CAFÉ: The Triumph of Dogma

Congressman Scott Peters wrote an impassioned defense of CAFÉ in the Washington Post’s Power Post. His article reveals an argument built on dogma and assumption. He is dismissive of any criticism of CAFÉ and accuses republicans of wanting to “ gut fuel efficiency standards. In defending CAFÉ as “one of the most successful energy conservation programs”, he embraces conservation without limitation or understanding of how CAFÉ works.

CAFÉ was a creation of the post oil embargo panic. Its goal then was reducing oil imports by reducing gasoline consumption. The initial goal could be defended, as there was a concern that unchecked imports would transfer too much wealth and power to the Persian Gulf. Also, at that time, there was the widely held belief that the world was running out of oil, the end of oil was predicted to be at the end of the 20th century. While the goal could be defended, the mechanism, CAFÉ, can’t. It shows Congress’ lust for power and lack of faith in market forces. A gasoline tax would have been far more effective and much easier to implement. Analyses have concluded that a gasoline tax would be 6 to 14 times more effective.

Since the 1970s, CAFÉ has morphed from fuel conservation, which it did not achieve because as the cost of driving declined drivers increased miles driven, into a means for emissions reductions, specifically CO2. EPA has a long record for setting fuel and tailpipe standards as a mechanism for improving air quality, so CAFÉ was not needed to do that. While a case can be made that the standard setting process has been based on worst-case assumptions, which it has, there is no question that air quality has achieved tremendous improvements. Using CAFÉ to achieve CO2 objectives is nothing less that a case of orthodoxy driving regulation.

CAFÉ is a two-sided coin. One side reflects the air quality improvements, including reductions in CO2 emissions. The other and darker side represents the consequences of government fuel efficiency mandates. Until the most recent standards, manufacturers had to build lighter and smaller cars to meet fleet mileage requirements. Over the decades since the 1970s there has been accumulating evidence that lighter, smaller vehicles have led to greater highway fatalities.

Since most buyers prefer larger vehicles, smaller ones had to be sold at a loss. Cross subsidization allowed for those lower prices by making larger vehicles more expensive. Cross subsidization is compelling evidence that CAFÉ is in conflict with consumer preferences.

The current CAFÉ standards have eliminated that flaw by using vehicle class standards—vehicle foot-print—for calculating applicable standards. The current approach according to a paper from the Energy Institute at the University of California at Berkeley—New CAFÉ Standards: The Good, the Bad, and the Ugly, January 2016—is counter-productive “… the footprint-based targets may actually incentivize manufacturers to increase the average footprint of their fleet. This may make sense from a political point-of-view because domestic manufacturers produce large numbers of SUVs and pickups, but it doesn’t make sense from the perspective of reducing GHGs.” This explains why manufacturers were willing to accept more aggressive standards. They can sell more larger vehicles which are more profitable while appearing to be good corporate citizens.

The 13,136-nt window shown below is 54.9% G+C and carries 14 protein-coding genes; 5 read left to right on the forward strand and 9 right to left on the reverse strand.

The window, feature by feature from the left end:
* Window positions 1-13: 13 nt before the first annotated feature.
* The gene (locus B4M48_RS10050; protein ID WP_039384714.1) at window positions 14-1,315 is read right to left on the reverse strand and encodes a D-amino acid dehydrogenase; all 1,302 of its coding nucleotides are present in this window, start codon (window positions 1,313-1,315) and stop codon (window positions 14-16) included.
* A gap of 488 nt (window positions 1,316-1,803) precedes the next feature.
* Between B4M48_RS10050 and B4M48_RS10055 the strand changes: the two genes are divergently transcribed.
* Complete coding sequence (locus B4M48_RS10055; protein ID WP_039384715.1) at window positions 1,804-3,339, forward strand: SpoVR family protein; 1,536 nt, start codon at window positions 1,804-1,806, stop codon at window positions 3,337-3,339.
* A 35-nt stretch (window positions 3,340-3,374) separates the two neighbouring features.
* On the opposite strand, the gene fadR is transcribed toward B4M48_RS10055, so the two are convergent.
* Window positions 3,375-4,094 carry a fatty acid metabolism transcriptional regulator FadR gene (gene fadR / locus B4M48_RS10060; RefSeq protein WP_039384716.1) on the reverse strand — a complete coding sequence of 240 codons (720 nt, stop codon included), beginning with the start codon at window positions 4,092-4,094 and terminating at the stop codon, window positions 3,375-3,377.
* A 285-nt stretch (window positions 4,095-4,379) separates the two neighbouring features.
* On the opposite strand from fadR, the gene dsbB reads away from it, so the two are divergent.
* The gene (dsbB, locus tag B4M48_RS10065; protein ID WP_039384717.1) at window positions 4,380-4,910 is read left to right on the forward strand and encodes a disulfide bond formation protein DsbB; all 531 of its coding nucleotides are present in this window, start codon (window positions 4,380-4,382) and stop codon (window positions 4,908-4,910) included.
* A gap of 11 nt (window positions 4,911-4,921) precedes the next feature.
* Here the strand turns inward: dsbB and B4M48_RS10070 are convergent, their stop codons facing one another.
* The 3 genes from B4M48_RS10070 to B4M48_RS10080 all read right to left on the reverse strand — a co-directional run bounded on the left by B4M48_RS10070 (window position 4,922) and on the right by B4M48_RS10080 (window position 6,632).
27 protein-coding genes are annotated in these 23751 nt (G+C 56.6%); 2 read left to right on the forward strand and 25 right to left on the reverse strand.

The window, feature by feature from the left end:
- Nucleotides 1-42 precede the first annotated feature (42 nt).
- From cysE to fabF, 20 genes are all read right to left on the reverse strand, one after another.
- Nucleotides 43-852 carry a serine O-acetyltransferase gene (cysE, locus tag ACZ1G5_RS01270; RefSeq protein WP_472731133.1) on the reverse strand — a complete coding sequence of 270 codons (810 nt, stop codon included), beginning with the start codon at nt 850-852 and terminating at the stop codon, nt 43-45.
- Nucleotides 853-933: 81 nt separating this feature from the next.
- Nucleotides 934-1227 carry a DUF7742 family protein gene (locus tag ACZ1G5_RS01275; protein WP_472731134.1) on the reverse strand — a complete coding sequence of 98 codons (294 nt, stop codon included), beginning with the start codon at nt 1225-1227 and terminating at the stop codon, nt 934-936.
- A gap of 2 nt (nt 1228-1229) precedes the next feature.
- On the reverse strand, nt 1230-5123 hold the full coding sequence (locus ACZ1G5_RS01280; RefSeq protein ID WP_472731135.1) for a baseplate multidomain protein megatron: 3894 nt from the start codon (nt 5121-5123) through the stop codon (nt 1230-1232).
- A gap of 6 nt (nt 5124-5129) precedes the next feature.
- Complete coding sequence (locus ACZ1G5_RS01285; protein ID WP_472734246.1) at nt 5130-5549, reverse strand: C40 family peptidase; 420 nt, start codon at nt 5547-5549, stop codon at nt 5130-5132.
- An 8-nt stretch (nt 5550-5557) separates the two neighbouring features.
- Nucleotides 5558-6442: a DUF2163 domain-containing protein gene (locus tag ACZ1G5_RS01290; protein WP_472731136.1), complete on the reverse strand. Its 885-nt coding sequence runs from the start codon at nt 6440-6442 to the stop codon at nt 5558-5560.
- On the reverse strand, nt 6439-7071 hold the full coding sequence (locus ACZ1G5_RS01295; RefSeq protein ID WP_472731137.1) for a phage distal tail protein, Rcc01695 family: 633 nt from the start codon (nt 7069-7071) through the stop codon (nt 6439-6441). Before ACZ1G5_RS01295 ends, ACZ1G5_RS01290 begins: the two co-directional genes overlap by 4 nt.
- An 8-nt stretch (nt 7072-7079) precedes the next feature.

As Milton Friedman observed, there is no such thing as a free lunch. Analyses of the new standards have concluded that they increased manufacturing cost initially by $1000 and by $3000 by the time they are fully implemented. This is because manufacturers have to substitute lighter material for metal and develop new drive train technologies. While advocates hail new technologies as a benefit of CAFÉ, they are assuming that those technologies would not have come about from meeting consumer preferences and competition among manufacturers. There cannot be any dispute that technology forcing leads to higher costs than competition.

 

The CAFÉ program is now dogma and a costly tool to reduce greenhouse gas emissions. It will do nothing to impact climate change but has allowed manufacturers to game the system and increase profitability. This is just another example of the Bootlegger and Baptist theory! It also is strong evidence why there is a need for strong regulatory reform that includes “look back” provisions and a strong role for effective agency oversight by Congress. No major rule such as CAFÉ should go into effect until approved by Congress.

 

Author: billo38@icloud.com

Founder and president of Solutions Consulting which focuses on public policy issues, strategic planning, and strategic communications.

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